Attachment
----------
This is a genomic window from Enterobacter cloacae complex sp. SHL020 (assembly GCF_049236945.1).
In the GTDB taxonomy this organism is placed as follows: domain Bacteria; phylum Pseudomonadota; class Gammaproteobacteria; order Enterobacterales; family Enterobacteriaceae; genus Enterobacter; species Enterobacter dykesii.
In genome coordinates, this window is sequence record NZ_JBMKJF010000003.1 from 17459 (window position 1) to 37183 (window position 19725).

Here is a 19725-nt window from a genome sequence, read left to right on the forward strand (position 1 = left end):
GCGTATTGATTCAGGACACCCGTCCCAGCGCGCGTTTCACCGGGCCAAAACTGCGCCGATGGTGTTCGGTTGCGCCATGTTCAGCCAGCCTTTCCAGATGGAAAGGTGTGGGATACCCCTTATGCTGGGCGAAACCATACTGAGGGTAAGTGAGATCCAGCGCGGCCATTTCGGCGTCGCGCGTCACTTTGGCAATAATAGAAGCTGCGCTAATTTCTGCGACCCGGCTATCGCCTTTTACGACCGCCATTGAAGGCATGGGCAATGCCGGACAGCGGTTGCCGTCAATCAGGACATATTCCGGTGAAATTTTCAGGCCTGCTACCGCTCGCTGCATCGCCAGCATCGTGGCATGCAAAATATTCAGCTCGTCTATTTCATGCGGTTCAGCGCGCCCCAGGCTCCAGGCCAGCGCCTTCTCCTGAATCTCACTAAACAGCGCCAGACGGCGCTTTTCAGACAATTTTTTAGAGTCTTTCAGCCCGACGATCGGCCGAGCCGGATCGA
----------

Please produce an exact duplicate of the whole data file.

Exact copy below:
This is a genomic window from Enterobacter cloacae complex sp. SHL020 (assembly GCF_049236945.1).
In the GTDB taxonomy this organism is placed as follows: domain Bacteria; phylum Pseudomonadota; class Gammaproteobacteria; order Enterobacterales; family Enterobacteriaceae; genus Enterobacter; species Enterobacter dykesii.
In genome coordinates, this window is sequence record NZ_JBMKJF010000003.1 from 17459 (window position 1) to 37183 (window position 19725).

Here is a 19725-nt window from a genome sequence, read left to right on the forward strand (position 1 = left end):
GCGTATTGATTCAGGACACCCGTCCCAGCGCGCGTTTCACCGGGCCAAAACTGCGCCGATGGTGTTCGGTTGCGCCATGTTCAGCCAGCCTTTCCAGATGGAAAGGTGTGGGATACCCCTTATGCTGGGCGAAACCATACTGAGGGTAAGTGAGATCCAGCGCGGCCATTTCGGCGTCGCGCGTCACTTTGGCAATAATAGAAGCTGCGCTAATTTCTGCGACCCGGCTATCGCCTTTTACGACCGCCATTGAAGGCATGGGCAATGCCGGACAGCGGTTGCCGTCAATCAGGACATATTCCGGTGAAATTTTCAGGCCTGCTACCGCTCGCTGCATCGCCAGCATCGTGGCATGCAAAATATTCAGCTCGTCTATTTCATGCGGTTCAGCGCGCCCCAGGCTCCAGGCCAGCGCCTTCTCCTGAATCTCACTAAACAGCGCCAGACGGCGCTTTTCAGACAATTTTTTAGAGTCTTTCAGCCCGACGATCGGCCGAGCCGGATCGA